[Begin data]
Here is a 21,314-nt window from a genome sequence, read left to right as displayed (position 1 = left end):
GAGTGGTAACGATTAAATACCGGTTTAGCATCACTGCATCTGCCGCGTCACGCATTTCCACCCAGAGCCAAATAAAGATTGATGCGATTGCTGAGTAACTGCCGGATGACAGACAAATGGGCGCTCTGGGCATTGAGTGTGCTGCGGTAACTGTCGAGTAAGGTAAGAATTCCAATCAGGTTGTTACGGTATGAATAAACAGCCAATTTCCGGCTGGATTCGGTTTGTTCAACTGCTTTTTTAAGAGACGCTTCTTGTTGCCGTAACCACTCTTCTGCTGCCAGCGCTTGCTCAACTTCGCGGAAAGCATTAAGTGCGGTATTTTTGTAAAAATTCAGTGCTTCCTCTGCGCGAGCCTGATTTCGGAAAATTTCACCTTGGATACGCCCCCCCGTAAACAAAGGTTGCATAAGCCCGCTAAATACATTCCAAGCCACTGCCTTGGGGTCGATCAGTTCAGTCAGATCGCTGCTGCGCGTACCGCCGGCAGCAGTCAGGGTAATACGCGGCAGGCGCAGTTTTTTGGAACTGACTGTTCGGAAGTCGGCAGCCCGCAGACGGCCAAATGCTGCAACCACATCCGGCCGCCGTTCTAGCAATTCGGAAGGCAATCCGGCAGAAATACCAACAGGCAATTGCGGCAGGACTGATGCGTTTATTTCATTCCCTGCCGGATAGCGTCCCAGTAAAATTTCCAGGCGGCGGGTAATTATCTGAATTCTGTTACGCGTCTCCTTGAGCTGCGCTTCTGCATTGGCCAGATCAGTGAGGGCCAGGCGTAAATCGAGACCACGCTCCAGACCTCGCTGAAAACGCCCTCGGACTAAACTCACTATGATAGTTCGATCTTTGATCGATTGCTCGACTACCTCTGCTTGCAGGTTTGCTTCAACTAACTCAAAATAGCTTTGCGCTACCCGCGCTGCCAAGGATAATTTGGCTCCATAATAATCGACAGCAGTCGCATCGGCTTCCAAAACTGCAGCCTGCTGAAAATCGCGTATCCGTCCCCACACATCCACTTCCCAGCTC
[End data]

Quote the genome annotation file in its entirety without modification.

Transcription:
Here is a 21,314-nt window from a genome sequence, read left to right as displayed (position 1 = left end):
GAGTGGTAACGATTAAATACCGGTTTAGCATCACTGCATCTGCCGCGTCACGCATTTCCACCCAGAGCCAAATAAAGATTGATGCGATTGCTGAGTAACTGCCGGATGACAGACAAATGGGCGCTCTGGGCATTGAGTGTGCTGCGGTAACTGTCGAGTAAGGTAAGAATTCCAATCAGGTTGTTACGGTATGAATAAACAGCCAATTTCCGGCTGGATTCGGTTTGTTCAACTGCTTTTTTAAGAGACGCTTCTTGTTGCCGTAACCACTCTTCTGCTGCCAGCGCTTGCTCAACTTCGCGGAAAGCATTAAGTGCGGTATTTTTGTAAAAATTCAGTGCTTCCTCTGCGCGAGCCTGATTTCGGAAAATTTCACCTTGGATACGCCCCCCCGTAAACAAAGGTTGCATAAGCCCGCTAAATACATTCCAAGCCACTGCCTTGGGGTCGATCAGTTCAGTCAGATCGCTGCTGCGCGTACCGCCGGCAGCAGTCAGGGTAATACGCGGCAGGCGCAGTTTTTTGGAACTGACTGTTCGGAAGTCGGCAGCCCGCAGACGGCCAAATGCTGCAACCACATCCGGCCGCCGTTCTAGCAATTCGGAAGGCAATCCGGCAGAAATACCAACAGGCAATTGCGGCAGGACTGATGCGTTTATTTCATTCCCTGCCGGATAGCGTCCCAGTAAAATTTCCAGGCGGCGGGTAATTATCTGAATTCTGTTACGCGTCTCCTTGAGCTGCGCTTCTGCATTGGCCAGATCAGTGAGGGCCAGGCGTAAATCGAGACCACGCTCCAGACCTCGCTGAAAACGCCCTCGGACTAAACTCACTATGATAGTTCGATCTTTGATCGATTGCTCGACTACCTCTGCTTGCAGGTTTGCTTCAACTAACTCAAAATAGCTTTGCGCTACCCGCGCTGCCAAGGATAATTTGGCTCCATAATAATCGACAGCAGTCGCATCGGCTTCCAAAACTGCAGCCTGCTGAAAATCGCGTATCCGTCCCCACACATCCACTTCCCAGCTC